10 Oldest Jokes Ever Told

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Comedy and humor are ageless and not bound by time. With this in mind, it comes as no surprise that humankind has been telling jokes for about as long as a language has existed to tell them with! A few years ago, the University of Wolverhampton successfully researched and discovered some of the oldest jokes mankind has ever known[1]. While not all of these jokes have aged well, we can certainly appreciate the similar ideas and notions we’ve carried with us through the centuries. Here are the world’s ten oldest jokes ever told.

10. At the Barber’s

Place of origin: Greece
Year:  4th or 5th Century AD
Found in:  Philogelos

This joke is one that’s sure to resonate with introverts everywhere. Even back then, many people valued silence and their alone time!

Asked by the court barber how he wanted his hair cut, the king replied: “In silence.”

Like the previous joke, this one is also taken from Philogelos. It was among several jokes tested out in front of a modern audience by comedian Jim Bowen[11]. Surprisingly, this and a few others hold up today and are still pretty funny!


9. Teaching An Old Donkey New Tricks

Place of origin: Greece
Year:  4th or 5th Century AD
Found in:  Philogelos

This odd joke centered around a person of questionable intelligence and his donkey reads a little bit like a joke for children.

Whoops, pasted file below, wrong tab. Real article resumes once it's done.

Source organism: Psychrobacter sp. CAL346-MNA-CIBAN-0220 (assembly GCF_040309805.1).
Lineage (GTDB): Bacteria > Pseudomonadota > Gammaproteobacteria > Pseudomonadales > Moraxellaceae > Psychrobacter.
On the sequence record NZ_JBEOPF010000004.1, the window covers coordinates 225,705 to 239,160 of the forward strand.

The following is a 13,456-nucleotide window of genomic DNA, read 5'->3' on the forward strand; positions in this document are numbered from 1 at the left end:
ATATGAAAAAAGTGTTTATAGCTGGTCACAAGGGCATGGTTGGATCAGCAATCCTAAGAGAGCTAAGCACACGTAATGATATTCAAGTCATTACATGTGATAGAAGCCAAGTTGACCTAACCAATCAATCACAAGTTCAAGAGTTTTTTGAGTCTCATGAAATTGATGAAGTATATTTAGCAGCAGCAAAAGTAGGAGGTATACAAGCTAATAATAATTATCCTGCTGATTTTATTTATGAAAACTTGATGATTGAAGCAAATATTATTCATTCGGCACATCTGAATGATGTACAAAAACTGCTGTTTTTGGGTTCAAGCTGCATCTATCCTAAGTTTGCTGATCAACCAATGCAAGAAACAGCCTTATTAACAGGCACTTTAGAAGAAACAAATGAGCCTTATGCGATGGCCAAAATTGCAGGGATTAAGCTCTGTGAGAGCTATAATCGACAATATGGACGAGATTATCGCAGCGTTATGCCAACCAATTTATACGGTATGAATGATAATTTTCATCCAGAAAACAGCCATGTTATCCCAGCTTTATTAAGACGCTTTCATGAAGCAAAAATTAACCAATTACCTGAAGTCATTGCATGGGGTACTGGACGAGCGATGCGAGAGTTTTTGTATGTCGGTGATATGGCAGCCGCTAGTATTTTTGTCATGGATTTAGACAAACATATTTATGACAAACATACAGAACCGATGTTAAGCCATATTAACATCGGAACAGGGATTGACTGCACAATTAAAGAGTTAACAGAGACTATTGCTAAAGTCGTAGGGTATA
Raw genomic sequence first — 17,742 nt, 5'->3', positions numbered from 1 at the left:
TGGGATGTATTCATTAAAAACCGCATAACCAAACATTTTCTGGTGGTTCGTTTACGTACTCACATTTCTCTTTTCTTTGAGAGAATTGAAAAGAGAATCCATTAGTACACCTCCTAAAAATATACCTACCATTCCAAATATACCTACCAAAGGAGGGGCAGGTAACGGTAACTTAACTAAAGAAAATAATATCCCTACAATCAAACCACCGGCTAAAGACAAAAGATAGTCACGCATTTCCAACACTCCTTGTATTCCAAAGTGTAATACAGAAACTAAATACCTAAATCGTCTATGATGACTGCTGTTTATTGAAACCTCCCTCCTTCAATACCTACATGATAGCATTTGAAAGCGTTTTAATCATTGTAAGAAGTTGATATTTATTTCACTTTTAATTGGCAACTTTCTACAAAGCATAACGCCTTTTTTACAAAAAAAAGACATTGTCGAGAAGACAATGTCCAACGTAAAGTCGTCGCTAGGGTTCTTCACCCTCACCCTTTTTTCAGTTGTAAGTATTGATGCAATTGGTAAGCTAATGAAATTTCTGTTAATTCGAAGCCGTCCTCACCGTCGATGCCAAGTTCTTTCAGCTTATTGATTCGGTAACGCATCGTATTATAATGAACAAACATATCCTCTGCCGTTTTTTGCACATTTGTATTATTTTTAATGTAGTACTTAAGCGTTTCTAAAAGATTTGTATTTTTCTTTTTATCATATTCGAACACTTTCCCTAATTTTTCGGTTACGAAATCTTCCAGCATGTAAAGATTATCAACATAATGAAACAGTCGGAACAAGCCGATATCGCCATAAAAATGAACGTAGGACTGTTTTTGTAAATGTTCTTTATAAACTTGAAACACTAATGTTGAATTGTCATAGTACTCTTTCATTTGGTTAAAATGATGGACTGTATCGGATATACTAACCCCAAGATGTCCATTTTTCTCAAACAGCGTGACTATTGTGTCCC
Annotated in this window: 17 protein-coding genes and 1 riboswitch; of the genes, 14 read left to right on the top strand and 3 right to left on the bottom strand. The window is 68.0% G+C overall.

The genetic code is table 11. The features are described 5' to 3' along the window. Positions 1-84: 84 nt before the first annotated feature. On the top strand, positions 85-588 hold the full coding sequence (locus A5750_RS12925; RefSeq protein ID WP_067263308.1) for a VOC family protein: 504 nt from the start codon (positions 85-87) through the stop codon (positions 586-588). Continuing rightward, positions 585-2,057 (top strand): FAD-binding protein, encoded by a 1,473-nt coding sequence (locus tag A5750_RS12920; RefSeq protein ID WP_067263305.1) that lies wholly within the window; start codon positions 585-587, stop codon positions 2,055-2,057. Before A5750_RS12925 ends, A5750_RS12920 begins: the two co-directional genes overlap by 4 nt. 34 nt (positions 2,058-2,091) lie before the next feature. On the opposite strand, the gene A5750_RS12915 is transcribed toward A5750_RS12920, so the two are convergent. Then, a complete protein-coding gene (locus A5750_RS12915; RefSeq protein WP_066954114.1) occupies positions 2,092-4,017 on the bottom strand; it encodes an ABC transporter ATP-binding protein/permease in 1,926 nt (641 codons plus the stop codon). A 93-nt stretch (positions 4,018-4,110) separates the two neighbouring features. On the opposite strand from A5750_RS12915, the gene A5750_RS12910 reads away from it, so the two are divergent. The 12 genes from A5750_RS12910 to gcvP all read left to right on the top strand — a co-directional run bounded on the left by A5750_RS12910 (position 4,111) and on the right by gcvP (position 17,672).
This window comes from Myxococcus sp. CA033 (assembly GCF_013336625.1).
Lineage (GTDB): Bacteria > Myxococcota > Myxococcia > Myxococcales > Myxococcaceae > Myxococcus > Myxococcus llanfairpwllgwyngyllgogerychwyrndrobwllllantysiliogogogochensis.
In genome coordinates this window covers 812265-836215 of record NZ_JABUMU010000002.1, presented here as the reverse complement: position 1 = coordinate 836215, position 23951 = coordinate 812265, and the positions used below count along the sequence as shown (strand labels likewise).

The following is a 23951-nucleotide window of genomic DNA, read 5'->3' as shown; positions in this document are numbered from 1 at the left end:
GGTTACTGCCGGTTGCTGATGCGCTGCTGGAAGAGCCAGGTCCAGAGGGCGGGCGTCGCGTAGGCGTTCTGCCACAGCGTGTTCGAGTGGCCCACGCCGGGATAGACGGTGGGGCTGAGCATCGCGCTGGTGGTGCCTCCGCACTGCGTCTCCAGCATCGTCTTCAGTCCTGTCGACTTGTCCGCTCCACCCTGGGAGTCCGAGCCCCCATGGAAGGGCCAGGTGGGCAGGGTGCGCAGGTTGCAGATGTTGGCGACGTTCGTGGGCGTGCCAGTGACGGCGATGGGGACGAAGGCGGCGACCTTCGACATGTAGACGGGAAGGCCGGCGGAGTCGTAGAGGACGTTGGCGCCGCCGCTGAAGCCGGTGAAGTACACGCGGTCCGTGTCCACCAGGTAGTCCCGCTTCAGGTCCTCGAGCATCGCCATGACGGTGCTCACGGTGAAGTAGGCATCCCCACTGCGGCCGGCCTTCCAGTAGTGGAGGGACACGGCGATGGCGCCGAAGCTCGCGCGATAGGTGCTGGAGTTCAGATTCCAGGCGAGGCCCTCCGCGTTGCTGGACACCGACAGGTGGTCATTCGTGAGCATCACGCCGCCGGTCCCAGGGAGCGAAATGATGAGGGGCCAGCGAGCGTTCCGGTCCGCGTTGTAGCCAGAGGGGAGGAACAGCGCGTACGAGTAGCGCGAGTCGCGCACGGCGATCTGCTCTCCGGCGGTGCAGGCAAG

Wishing to teach his donkey not to eat, a pedant did not offer him any food. When the donkey died of hunger, he said “I’ve had a great loss. Just when he had learned not to eat, he died.”

This joke, among many others, was found in Philogelos, which translates to Laughter-Lover, a text which is the first ever joke book ever compiled and made. It contains around 265 jokes[10], and although not all of them translate well in the modern day, some do hold a striking resemblance to newer jokes!


8. Augustus’ Resemblance

Place of origin: Ancient Rome
Year:  63 BC – 29 AD
Found in:  Credited as being said by the Emperor Augustus

This might only be the world’s eight oldest joke, but it’s certainly the oldest “your mom” joke ever told! Even ancients enjoyed this style of humor, it seems.

Augustus was touring his Empire and noticed a man in the crowd who bore a striking resemblance to himself. Intrigued he asked: “Was your mother at one time in service at the Palace?” “No your Highness,” he replied, “but my father was.”